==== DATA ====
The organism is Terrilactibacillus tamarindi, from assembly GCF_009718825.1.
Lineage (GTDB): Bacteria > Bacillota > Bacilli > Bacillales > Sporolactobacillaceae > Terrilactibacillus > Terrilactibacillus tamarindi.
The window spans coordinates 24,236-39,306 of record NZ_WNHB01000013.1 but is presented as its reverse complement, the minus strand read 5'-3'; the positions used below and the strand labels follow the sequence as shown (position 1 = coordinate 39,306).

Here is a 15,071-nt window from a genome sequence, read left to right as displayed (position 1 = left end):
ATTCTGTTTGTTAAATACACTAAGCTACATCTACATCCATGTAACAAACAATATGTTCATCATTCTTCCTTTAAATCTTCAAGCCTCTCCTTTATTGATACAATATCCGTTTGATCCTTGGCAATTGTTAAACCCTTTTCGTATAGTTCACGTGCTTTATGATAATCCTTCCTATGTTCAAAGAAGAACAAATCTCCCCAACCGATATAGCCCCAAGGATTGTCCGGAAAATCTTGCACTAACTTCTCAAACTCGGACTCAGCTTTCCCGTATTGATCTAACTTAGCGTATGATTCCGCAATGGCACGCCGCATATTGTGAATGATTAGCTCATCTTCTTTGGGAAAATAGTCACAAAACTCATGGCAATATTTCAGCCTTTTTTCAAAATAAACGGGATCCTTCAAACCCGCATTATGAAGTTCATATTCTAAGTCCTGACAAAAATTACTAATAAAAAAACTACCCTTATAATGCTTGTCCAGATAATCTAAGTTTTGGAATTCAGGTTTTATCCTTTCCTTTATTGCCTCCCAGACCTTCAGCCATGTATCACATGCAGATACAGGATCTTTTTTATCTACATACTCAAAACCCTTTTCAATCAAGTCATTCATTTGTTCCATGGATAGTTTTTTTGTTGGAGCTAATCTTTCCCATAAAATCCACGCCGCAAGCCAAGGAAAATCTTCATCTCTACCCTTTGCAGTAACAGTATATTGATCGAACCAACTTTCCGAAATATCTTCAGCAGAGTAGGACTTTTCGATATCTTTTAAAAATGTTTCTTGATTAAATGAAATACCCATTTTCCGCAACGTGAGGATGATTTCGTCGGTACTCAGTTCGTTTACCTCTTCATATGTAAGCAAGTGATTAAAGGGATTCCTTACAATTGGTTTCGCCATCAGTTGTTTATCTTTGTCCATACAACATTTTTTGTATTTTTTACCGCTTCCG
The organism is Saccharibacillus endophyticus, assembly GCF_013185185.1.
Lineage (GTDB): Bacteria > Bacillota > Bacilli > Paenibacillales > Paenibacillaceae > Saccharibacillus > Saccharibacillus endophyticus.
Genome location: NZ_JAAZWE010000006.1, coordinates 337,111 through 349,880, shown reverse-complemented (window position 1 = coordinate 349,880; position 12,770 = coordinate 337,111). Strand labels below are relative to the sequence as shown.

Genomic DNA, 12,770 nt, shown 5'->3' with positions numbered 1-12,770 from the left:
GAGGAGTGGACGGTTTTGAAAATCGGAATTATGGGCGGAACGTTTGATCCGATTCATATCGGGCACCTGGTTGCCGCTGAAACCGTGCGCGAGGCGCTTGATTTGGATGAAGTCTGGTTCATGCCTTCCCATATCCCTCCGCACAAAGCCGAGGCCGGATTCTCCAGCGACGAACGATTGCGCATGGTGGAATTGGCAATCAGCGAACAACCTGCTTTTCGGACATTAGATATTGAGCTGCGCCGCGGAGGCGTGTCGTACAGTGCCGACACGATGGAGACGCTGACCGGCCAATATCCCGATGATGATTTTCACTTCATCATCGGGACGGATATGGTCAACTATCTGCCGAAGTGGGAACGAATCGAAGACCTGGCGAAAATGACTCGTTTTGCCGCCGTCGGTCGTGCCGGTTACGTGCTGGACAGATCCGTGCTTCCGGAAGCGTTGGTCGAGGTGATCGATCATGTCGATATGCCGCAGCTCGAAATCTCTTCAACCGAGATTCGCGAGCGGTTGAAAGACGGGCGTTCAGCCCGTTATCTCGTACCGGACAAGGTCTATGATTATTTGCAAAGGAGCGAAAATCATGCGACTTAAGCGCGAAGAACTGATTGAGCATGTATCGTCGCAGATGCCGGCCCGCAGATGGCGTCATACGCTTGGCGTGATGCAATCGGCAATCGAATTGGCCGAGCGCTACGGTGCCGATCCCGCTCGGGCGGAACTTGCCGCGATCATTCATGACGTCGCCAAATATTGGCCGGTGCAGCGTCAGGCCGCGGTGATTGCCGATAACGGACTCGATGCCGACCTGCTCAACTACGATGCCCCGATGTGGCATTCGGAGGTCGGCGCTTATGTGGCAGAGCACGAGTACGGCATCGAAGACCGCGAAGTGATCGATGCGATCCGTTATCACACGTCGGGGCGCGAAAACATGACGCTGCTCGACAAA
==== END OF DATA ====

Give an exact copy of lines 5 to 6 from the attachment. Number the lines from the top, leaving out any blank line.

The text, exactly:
ATTCTGTTTGTTAAATACACTAAGCTACATCTACATCCATGTAACAAACAATATGTTCATCATTCTTCCTTTAAATCTTCAAGCCTCTCCTTTATTGATACAATATCCGTTTGATCCTTGGCAATTGTTAAACCCTTTTCGTATAGTTCACGTGCTTTATGATAATCCTTCCTATGTTCAAAGAAGAACAAATCTCCCCAACCGATATAGCCCCAAGGATTGTCCGGAAAATCTTGCACTAACTTCTCAAACTCGGACTCAGCTTTCCCGTATTGATCTAACTTAGCGTATGATTCCGCAATGGCACGCCGCATATTGTGAATGATTAGCTCATCTTCTTTGGGAAAATAGTCACAAAACTCATGGCAATATTTCAGCCTTTTTTCAAAATAAACGGGATCCTTCAAACCCGCATTATGAAGTTCATATTCTAAGTCCTGACAAAAATTACTAATAAAAAAACTACCCTTATAATGCTTGTCCAGATAATCTAAGTTTTGGAATTCAGGTTTTATCCTTTCCTTTATTGCCTCCCAGACCTTCAGCCATGTATCACATGCAGATACAGGATCTTTTTTATCTACATACTCAAAACCCTTTTCAATCAAGTCATTCATTTGTTCCATGGATAGTTTTTTTGTTGGAGCTAATCTTTCCCATAAAATCCACGCCGCAAGCCAAGGAAAATCTTCATCTCTACCCTTTGCAGTAACAGTATATTGATCGAACCAACTTTCCGAAATATCTTCAGCAGAGTAGGACTTTTCGATATCTTTTAAAAATGTTTCTTGATTAAATGAAATACCCATTTTCCGCAACGTGAGGATGATTTCGTCGGTACTCAGTTCGTTTACCTCTTCATATGTAAGCAAGTGATTAAAGGGATTCCTTACAATTGGTTTCGCCATCAGTTGTTTATCTTTGTCCATACAACATTTTTTGTATTTTTTACCGCTTCCG
The organism is Saccharibacillus endophyticus, assembly GCF_013185185.1.